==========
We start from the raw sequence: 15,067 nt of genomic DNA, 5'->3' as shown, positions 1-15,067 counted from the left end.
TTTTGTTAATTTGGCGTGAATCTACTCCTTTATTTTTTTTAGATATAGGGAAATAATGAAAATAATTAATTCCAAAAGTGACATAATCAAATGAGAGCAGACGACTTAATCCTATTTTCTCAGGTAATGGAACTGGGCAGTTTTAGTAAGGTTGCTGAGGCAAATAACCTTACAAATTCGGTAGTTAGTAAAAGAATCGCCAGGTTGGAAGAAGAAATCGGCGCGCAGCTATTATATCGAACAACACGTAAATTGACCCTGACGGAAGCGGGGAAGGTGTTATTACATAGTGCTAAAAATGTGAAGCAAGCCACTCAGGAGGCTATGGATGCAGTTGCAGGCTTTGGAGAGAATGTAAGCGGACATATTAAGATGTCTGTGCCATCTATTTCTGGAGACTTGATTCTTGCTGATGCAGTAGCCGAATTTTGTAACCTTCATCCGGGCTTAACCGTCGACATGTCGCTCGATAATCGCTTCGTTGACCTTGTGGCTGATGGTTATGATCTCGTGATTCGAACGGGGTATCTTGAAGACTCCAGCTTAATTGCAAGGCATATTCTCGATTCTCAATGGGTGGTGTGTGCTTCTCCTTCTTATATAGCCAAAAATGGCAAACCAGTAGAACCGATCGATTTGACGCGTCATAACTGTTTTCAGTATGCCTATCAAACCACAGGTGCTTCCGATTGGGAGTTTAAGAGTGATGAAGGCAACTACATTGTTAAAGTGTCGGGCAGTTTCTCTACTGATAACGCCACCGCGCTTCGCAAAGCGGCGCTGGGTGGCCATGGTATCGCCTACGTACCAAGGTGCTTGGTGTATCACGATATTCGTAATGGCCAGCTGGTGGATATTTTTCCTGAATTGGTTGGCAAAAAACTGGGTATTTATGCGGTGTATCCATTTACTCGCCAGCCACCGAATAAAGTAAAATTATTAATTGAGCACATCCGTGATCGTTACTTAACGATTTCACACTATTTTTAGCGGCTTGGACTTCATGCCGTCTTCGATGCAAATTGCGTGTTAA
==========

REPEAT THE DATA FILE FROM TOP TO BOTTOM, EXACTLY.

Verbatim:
We start from the raw sequence: 15,067 nt of genomic DNA, 5'->3' as shown, positions 1-15,067 counted from the left end.
TTTTGTTAATTTGGCGTGAATCTACTCCTTTATTTTTTTTAGATATAGGGAAATAATGAAAATAATTAATTCCAAAAGTGACATAATCAAATGAGAGCAGACGACTTAATCCTATTTTCTCAGGTAATGGAACTGGGCAGTTTTAGTAAGGTTGCTGAGGCAAATAACCTTACAAATTCGGTAGTTAGTAAAAGAATCGCCAGGTTGGAAGAAGAAATCGGCGCGCAGCTATTATATCGAACAACACGTAAATTGACCCTGACGGAAGCGGGGAAGGTGTTATTACATAGTGCTAAAAATGTGAAGCAAGCCACTCAGGAGGCTATGGATGCAGTTGCAGGCTTTGGAGAGAATGTAAGCGGACATATTAAGATGTCTGTGCCATCTATTTCTGGAGACTTGATTCTTGCTGATGCAGTAGCCGAATTTTGTAACCTTCATCCGGGCTTAACCGTCGACATGTCGCTCGATAATCGCTTCGTTGACCTTGTGGCTGATGGTTATGATCTCGTGATTCGAACGGGGTATCTTGAAGACTCCAGCTTAATTGCAAGGCATATTCTCGATTCTCAATGGGTGGTGTGTGCTTCTCCTTCTTATATAGCCAAAAATGGCAAACCAGTAGAACCGATCGATTTGACGCGTCATAACTGTTTTCAGTATGCCTATCAAACCACAGGTGCTTCCGATTGGGAGTTTAAGAGTGATGAAGGCAACTACATTGTTAAAGTGTCGGGCAGTTTCTCTACTGATAACGCCACCGCGCTTCGCAAAGCGGCGCTGGGTGGCCATGGTATCGCCTACGTACCAAGGTGCTTGGTGTATCACGATATTCGTAATGGCCAGCTGGTGGATATTTTTCCTGAATTGGTTGGCAAAAAACTGGGTATTTATGCGGTGTATCCATTTACTCGCCAGCCACCGAATAAAGTAAAATTATTAATTGAGCACATCCGTGATCGTTACTTAACGATTTCACACTATTTTTAGCGGCTTGGACTTCATGCCGTCTTCGATGCAAATTGCGTGTTAA